Laos: Market Profile
Major Economic Indicators
- Laos is the only landlocked ASEAN country, bordering Myanmar, Thailand, Vietnam and Cambodia, as well as China. With GDP growth averaged about 7.7% over the past decade, Laos is one of the fastest growing economies in ASEAN. The economy of Laos is heavily reliant on the mining and hydropower sectors.
- Laos became independent in 1953, but adopted market reforms only in the late 1980s. It has attempted to promote trade within the Greater Mekong Sub-region (GMS) and to attract foreign direct investment (FDI) to support infrastructure development, especially hydropower projects.
- Thailand, China and Vietnam are the major trading partners of Laos. The country’s main exports are mineral products, metals, vegetable products and hydroelectricity. Major imports include machinery, transport equipment and mineral products.
- Laos is diversifying its economy to lower its reliance on resources and hydropower exports. Tourism is a new economic driver, with rapid growth in arrivals and receipts. However, the IMF cautioned that Laos’s external position remains vulnerable in light of rising foreign debt, due mainly to more borrowing from China and Thailand for investment in power generation projects.
- China pledges to strengthen ties and support to Laos under the Belt and Road Initiative through expansion of economic and trade cooperation, investment in infrastructure and people exchanges. Construction of the China-Laos railway, which links the Mohan-Boten border gate in northern Laos and Vientiane, commenced in late 2016 and is scheduled to complete by end-2021. The China-Laos railway will be extended to link up with a railway in Thailand.
- Laos gained full WTO membership in 2013. As an ASEAN member, Laos is also part of the ASEAN Economic Community (AEC), which was launched in 2015. On the other hand, Laos has entered free trade agreements with China, India, Japan, Korea, Australia and New Zealand under the ASEAN context. Laos has signed bilateral investment agreements with 25 countries, including China, Japan, Korea and UK. It has also concluded a bilateral trade agreement with the US, which contains some investment provisions.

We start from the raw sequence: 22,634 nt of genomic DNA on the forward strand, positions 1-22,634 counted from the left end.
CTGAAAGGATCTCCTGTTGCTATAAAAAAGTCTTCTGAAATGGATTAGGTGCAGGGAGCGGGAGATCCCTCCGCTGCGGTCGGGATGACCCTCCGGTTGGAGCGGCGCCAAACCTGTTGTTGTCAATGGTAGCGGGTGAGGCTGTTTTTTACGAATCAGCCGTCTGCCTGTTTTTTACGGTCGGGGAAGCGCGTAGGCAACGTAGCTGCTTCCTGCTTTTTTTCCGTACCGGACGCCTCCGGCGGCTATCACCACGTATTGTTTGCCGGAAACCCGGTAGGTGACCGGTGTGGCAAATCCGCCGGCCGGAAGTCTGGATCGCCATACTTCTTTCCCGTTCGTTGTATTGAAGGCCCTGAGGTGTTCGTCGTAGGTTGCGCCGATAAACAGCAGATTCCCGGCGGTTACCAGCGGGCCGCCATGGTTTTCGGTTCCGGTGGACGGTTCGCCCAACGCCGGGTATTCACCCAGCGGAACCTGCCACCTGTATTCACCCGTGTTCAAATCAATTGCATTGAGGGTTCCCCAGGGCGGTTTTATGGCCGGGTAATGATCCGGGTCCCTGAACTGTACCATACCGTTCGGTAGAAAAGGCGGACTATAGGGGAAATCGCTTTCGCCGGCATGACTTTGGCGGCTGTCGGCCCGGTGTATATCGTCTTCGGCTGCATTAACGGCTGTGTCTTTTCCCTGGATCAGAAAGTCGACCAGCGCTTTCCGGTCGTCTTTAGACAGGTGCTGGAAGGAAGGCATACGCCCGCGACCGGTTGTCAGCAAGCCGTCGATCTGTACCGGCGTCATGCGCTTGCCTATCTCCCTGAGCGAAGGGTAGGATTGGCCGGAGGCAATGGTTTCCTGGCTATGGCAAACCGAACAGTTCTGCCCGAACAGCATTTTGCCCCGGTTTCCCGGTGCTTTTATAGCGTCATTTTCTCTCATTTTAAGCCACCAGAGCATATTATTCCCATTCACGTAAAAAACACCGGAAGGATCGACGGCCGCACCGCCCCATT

- The Laotian Investment Promotion Department (IPD) promotes FDI and evaluates foreign investment proposals. Laos has set up various special economic zones (SEZs) in the country, offering benefits like profit tax and value added tax reductions. The Law on Investment Promotion stipulated uniform business registration requirements and tax incentives for foreign and domestic investors. Government also provides special incentives for the prioritised sectors, including tourism, telecommunication and education.
- Cumulative FDI in Laos was US$5.6 billion as at end-2016, up from US$4.7 billion as at end-2015. China’s cumulative FDI in Laos reached US$5.5 billion as at end-2016, as reported by China’s Ministry of Commerce.
- Hong Kong and Laos are currently negotiating an air services income agreement.